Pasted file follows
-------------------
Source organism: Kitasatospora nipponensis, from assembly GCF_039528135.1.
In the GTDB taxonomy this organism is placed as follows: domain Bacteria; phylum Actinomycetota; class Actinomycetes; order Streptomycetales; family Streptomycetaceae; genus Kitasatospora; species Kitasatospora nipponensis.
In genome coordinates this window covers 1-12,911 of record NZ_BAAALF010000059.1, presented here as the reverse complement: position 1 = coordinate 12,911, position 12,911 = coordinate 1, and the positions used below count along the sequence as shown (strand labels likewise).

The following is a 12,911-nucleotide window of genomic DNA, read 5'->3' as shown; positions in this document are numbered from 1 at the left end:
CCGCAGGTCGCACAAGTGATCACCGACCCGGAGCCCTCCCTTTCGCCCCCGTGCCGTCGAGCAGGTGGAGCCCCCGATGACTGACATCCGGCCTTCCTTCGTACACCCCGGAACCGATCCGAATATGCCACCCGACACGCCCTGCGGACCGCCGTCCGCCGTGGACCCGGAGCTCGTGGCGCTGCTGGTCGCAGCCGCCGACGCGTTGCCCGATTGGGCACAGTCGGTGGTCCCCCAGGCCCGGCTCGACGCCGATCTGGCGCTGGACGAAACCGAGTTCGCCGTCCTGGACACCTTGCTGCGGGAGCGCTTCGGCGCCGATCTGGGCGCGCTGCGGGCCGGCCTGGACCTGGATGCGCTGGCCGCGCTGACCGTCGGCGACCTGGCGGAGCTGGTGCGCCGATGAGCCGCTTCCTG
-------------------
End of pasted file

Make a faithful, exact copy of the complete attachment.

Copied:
Source organism: Kitasatospora nipponensis, from assembly GCF_039528135.1.
In the GTDB taxonomy this organism is placed as follows: domain Bacteria; phylum Actinomycetota; class Actinomycetes; order Streptomycetales; family Streptomycetaceae; genus Kitasatospora; species Kitasatospora nipponensis.
In genome coordinates this window covers 1-12,911 of record NZ_BAAALF010000059.1, presented here as the reverse complement: position 1 = coordinate 12,911, position 12,911 = coordinate 1, and the positions used below count along the sequence as shown (strand labels likewise).

The following is a 12,911-nucleotide window of genomic DNA, read 5'->3' as shown; positions in this document are numbered from 1 at the left end:
CCGCAGGTCGCACAAGTGATCACCGACCCGGAGCCCTCCCTTTCGCCCCCGTGCCGTCGAGCAGGTGGAGCCCCCGATGACTGACATCCGGCCTTCCTTCGTACACCCCGGAACCGATCCGAATATGCCACCCGACACGCCCTGCGGACCGCCGTCCGCCGTGGACCCGGAGCTCGTGGCGCTGCTGGTCGCAGCCGCCGACGCGTTGCCCGATTGGGCACAGTCGGTGGTCCCCCAGGCCCGGCTCGACGCCGATCTGGCGCTGGACGAAACCGAGTTCGCCGTCCTGGACACCTTGCTGCGGGAGCGCTTCGGCGCCGATCTGGGCGCGCTGCGGGCCGGCCTGGACCTGGATGCGCTGGCCGCGCTGACCGTCGGCGACCTGGCGGAGCTGGTGCGCCGATGAGCCGCTTCCTG